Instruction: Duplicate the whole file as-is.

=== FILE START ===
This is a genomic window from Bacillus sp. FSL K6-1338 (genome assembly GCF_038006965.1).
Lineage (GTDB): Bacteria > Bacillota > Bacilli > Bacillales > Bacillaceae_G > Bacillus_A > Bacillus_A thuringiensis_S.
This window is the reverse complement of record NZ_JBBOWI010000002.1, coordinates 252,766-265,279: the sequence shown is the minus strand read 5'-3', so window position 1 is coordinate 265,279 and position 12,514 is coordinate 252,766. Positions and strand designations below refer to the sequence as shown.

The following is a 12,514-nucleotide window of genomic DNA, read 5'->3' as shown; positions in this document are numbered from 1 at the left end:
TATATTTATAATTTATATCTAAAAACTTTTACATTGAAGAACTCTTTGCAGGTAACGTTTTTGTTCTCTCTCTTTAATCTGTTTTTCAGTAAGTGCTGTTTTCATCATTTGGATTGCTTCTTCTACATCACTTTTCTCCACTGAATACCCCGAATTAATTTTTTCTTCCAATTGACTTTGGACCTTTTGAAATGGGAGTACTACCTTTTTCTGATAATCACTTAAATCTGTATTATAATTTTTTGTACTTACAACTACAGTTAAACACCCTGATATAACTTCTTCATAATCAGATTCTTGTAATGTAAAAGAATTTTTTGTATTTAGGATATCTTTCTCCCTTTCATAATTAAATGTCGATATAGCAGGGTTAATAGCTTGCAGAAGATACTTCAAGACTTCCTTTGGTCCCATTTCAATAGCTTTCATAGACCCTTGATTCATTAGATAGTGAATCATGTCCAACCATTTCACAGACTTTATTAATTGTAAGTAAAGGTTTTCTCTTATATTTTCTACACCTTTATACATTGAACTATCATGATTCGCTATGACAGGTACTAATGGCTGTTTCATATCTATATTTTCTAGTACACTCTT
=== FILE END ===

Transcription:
This is a genomic window from Bacillus sp. FSL K6-1338 (genome assembly GCF_038006965.1).
Lineage (GTDB): Bacteria > Bacillota > Bacilli > Bacillales > Bacillaceae_G > Bacillus_A > Bacillus_A thuringiensis_S.
This window is the reverse complement of record NZ_JBBOWI010000002.1, coordinates 252,766-265,279: the sequence shown is the minus strand read 5'-3', so window position 1 is coordinate 265,279 and position 12,514 is coordinate 252,766. Positions and strand designations below refer to the sequence as shown.

The following is a 12,514-nucleotide window of genomic DNA, read 5'->3' as shown; positions in this document are numbered from 1 at the left end:
TATATTTATAATTTATATCTAAAAACTTTTACATTGAAGAACTCTTTGCAGGTAACGTTTTTGTTCTCTCTCTTTAATCTGTTTTTCAGTAAGTGCTGTTTTCATCATTTGGATTGCTTCTTCTACATCACTTTTCTCCACTGAATACCCCGAATTAATTTTTTCTTCCAATTGACTTTGGACCTTTTGAAATGGGAGTACTACCTTTTTCTGATAATCACTTAAATCTGTATTATAATTTTTTGTACTTACAACTACAGTTAAACACCCTGATATAACTTCTTCATAATCAGATTCTTGTAATGTAAAAGAATTTTTTGTATTTAGGATATCTTTCTCCCTTTCATAATTAAATGTCGATATAGCAGGGTTAATAGCTTGCAGAAGATACTTCAAGACTTCCTTTGGTCCCATTTCAATAGCTTTCATAGACCCTTGATTCATTAGATAGTGAATCATGTCCAACCATTTCACAGACTTTATTAATTGTAAGTAAAGGTTTTCTCTTATATTTTCTACACCTTTATACATTGAACTATCATGATTCGCTATGACAGGTACTAATGGCTGTTTCATATCTATATTTTCTAGTACACTCTT